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An Inquiry Into Some of the Most Curious and Interesting Subjects of History, Antiquity, and Science (Paperback) Loot Price: R312
Discovery Miles 3 120
An Inquiry Into Some of the Most Curious and Interesting Subjects of History, Antiquity, and Science (Paperback): Thomas Moir

An Inquiry Into Some of the Most Curious and Interesting Subjects of History, Antiquity, and Science (Paperback)

Thomas Moir

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Loot Price R312 Discovery Miles 3 120

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This historic book may have numerous typos and missing text. Purchasers can download a free scanned copy of the original book (without typos) from the publisher. Not indexed. Not illustrated. 1817 edition. Excerpt: ... Parochial Registers, p. 81.) CHAPTEIl CHAPTER XVII. The Origin of the Title of Sheriff, and Titles of Honour amongst the Saxons in England and other Countries, comprehending all Titles now in use. The titles of honour amongst our Saxon ancestors were--Etheling, Prince of the Blood; Chancellor; Assistant to the King in giving judgments; Alderman, or Ealderman, (not Earlderman, as Rapin Thoyras writes this word in his first edition) Governor or Viceroy. It is derived from the word Aid, or Old, like Senator in Latin. Provinces, cities, and sometimes wapentakes, had their Aldermen to govern them, determine law-suits, judge criminals, &c. This office gave place to the title of Earl, which was merely Danish, and introduced by by Canute. Sheriff, or She-reeve, was the Deputy of the Alderman, chosen by him, sat Judge in some Courts, and saw sentence executed; hence he was called Vice-comes. Heartoghan signified, among our Saxon ancestors, Generals of Armies, or Dukes. Hengist, in the Saxon Chronicle, is Heartogh. Such were the Dukes appointed by Constantine the Great, to command the forces in the different provinces of the Roman Empire. These titles began to become hereditary with the office or command annexed, under Pepin and Charlemagne, and grew more frequent, by the successors of these Princes granting many hereditary fiefs to Noblemen, to which they annexed titular dignities. Fiefs were an establishment of the Lombards, from whom the Emperors of Germany and the Kings of France borrowed this custom, and with it the feudal laws, of which no mention is found in the Roman code. Titles began frequently to to become merely honorary about the time of Etho I. in Germany. Reeve, among the English Saxons, was a Steward. The Bishop's Reeve was the...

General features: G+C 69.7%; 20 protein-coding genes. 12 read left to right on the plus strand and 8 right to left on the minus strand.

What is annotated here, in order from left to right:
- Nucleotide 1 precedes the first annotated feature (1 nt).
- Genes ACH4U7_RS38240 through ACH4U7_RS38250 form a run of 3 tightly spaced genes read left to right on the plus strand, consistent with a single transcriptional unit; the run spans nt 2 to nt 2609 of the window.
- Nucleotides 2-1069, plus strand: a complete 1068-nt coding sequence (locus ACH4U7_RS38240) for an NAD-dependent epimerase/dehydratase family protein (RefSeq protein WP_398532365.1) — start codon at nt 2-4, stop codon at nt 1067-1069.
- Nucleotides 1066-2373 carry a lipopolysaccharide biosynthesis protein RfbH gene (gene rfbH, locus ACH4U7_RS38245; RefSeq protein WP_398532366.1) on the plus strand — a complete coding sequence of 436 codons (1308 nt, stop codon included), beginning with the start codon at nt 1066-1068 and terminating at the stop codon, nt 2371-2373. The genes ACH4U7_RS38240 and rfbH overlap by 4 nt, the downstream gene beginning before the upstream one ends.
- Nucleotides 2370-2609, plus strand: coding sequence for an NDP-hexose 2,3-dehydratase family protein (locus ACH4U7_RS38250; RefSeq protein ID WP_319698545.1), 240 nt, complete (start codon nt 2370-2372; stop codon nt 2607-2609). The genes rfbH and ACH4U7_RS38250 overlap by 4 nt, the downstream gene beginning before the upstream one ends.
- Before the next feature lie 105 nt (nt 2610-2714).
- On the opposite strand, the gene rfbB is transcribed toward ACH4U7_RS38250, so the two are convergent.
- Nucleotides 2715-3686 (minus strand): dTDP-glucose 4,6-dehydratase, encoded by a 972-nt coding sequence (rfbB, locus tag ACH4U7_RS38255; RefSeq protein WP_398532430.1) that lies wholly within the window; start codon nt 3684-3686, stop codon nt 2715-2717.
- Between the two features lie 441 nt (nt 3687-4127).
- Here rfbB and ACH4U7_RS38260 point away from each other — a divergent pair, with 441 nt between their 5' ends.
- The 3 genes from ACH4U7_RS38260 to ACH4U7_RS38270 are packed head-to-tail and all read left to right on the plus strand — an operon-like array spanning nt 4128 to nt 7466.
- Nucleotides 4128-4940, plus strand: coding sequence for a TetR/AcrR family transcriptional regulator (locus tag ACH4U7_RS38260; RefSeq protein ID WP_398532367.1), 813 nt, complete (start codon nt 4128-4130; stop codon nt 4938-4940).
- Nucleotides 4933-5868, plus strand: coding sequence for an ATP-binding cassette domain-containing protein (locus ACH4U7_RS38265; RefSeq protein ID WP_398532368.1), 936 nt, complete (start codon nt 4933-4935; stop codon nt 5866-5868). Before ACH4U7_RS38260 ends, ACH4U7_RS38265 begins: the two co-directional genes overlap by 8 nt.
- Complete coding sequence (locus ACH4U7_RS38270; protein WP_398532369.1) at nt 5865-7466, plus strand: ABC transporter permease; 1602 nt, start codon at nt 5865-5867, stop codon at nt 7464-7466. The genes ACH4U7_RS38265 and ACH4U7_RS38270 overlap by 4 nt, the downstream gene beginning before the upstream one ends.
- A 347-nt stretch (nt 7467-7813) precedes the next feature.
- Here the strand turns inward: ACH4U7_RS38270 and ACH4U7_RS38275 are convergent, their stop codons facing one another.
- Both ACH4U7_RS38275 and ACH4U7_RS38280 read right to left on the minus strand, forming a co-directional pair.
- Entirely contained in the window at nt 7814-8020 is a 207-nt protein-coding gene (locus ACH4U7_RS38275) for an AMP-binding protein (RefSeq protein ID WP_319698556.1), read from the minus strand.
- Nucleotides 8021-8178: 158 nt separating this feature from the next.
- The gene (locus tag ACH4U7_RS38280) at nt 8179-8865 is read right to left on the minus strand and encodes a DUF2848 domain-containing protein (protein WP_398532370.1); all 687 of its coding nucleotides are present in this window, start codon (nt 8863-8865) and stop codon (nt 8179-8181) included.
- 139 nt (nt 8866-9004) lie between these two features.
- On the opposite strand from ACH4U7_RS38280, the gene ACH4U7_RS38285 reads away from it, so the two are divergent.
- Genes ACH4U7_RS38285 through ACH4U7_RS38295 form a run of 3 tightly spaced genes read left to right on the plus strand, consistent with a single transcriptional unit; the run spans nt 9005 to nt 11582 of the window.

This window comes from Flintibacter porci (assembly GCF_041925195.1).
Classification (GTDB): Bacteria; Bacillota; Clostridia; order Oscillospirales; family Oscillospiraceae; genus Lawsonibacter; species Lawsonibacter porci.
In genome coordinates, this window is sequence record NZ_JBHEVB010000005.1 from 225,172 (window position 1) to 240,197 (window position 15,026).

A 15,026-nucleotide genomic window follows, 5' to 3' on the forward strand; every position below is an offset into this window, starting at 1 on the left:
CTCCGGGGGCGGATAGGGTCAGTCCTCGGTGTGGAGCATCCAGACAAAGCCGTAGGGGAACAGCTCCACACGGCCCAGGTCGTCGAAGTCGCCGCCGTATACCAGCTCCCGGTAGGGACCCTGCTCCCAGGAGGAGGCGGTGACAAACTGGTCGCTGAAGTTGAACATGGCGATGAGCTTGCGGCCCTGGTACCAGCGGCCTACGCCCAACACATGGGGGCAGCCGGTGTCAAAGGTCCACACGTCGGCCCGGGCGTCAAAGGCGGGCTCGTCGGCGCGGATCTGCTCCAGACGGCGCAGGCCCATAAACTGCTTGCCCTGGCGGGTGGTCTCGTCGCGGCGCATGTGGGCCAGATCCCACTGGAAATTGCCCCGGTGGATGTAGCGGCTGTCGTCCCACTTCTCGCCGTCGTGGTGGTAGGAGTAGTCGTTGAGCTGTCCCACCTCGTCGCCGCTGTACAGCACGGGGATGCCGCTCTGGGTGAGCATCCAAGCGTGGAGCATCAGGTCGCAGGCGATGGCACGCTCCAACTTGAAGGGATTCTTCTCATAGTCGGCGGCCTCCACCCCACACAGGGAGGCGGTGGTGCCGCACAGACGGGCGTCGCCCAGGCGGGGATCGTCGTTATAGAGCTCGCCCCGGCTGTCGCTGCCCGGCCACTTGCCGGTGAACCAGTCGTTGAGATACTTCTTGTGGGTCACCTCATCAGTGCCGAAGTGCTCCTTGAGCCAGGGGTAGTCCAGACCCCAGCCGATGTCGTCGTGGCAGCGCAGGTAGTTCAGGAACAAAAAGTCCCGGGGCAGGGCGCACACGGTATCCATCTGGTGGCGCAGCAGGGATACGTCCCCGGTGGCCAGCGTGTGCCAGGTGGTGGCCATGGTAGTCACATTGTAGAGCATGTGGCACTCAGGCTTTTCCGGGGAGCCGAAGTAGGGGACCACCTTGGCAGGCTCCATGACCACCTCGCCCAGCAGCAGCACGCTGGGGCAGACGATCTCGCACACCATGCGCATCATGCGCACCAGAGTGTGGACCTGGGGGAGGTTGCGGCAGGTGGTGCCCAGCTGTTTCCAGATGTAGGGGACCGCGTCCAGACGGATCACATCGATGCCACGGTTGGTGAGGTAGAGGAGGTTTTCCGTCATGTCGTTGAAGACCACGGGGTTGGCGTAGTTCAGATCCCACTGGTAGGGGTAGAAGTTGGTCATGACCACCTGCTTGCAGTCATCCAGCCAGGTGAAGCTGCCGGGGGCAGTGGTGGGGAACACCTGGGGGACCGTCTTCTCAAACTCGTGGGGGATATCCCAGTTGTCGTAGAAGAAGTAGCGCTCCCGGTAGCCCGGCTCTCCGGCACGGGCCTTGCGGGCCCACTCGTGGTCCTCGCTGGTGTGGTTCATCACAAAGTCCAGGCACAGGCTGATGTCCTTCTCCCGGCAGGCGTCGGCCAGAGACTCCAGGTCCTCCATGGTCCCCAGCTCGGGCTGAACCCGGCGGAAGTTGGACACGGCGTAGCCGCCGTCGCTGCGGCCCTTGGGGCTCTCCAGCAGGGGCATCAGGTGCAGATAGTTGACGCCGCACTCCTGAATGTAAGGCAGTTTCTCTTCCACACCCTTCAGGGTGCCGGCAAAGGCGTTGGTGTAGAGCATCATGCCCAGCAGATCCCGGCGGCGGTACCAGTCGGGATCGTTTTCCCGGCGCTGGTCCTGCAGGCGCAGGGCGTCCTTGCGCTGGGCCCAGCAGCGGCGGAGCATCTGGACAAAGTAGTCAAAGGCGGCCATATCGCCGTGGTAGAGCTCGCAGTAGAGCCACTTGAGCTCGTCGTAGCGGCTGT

General

Imprint: Rarebooksclub.com
Country of origin: United States
Release date: July 2012
First published: July 2012
Authors: Thomas Moir
Dimensions: 246 x 189 x 2mm (L x W x T)
Format: Paperback - Trade
Pages: 38
ISBN-13: 978-1-236-63434-4
Categories: Books > Language & Literature > Literature: texts > Collections & anthologies of various literary forms
Books > Humanities > History > General
Books > History > General
LSN: 1-236-63434-9
Barcode: 9781236634344

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